Cars banned from San Francisco’s ‘crookedest street’

Residents who live on San Francisco’s “crookedest street” got their way Tuesday when transit officials approved a pilot closure of Lombard Street between Larkin and Leavenworth to vehicles during certain summer weekends.

The temporary vehicle ban will begin on June 21 through July 13 on weekends from noon to 6 p.m. It will include the July 4 holiday, which falls on a Friday.

Pedestrians would still be allowed to walk on the sidewalk of the street. Taxis could be exempt from the weekend ban. Residents will still be allowed to drive down the “crookedest street in the world.”

The San Francisco Municipal Transportation Agency’s board of directors approved the temporary closure of the two block-stretch of Lombard Street after residents said the popular tourist attraction has become unsafe for pedestrians and causing a traffic nightmare.

Ricardo Olea, a traffic engineer for the SFMTA, said at the Tuesday board meeting that sometimes tourists would stand in the middle of the street to take a photo with the iconic street in background.

Olea also said traffic can get backed up all way to Van Ness Avenue and Lombard Street during the summer with vehicles queuing up to drive down the crooked street.

James Hickman, a representative of the Lombard Hill Improvement Association, said the safety issue is no joke:

“What you essentially have here is thousands of cars a day directed to a tiny one lane, one block, difficult to pass street, that was designed to handle a few cars. It’s like selling 100,000 tickets to a Giants game when there’s only 38,000 seats.”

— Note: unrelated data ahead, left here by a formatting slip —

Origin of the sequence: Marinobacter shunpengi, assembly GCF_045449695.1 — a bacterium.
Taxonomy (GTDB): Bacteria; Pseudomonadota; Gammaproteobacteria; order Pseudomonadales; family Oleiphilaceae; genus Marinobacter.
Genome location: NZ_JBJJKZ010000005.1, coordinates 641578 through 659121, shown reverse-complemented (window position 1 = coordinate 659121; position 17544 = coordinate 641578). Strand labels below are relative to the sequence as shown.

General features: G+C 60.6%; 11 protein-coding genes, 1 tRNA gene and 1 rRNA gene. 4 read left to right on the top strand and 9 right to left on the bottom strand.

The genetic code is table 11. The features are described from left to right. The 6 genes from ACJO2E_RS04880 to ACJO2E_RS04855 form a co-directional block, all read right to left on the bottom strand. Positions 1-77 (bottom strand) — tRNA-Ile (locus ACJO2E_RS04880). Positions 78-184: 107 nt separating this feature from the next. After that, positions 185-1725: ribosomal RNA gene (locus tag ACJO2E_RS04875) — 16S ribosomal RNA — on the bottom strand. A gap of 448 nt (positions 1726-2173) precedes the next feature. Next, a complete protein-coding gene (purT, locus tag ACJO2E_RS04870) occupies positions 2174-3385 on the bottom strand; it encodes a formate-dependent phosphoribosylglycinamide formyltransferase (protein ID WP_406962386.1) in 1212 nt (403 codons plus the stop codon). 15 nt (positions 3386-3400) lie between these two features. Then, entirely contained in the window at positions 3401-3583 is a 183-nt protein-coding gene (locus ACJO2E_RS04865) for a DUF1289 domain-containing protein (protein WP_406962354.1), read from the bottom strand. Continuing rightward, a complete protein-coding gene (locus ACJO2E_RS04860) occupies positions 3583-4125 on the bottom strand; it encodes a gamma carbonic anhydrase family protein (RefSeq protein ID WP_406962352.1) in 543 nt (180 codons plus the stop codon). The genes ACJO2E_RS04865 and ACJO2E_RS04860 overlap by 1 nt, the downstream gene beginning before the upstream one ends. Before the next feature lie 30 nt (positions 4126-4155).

The transit agency has for years tried to look for possible solutions to the safety and congestion issues but has not come up with anything solid.

Parking control officers direct pedestrian and vehicle traffic during the weekends in the summer but that does done little to solve any of the existing problems, said Catherine Stefani a legislative aide for Supervisor Mark Farrell:

“There are too many cars, too many pedestrians and it is become a significant problem.”

Olea said staff will monitor the pilot to see if congestion does improve and to make sure there no undesired effects from the streets being closed.

If staff or neighbors document any problems with the pilot, the transit agency could end the pilot before July 13.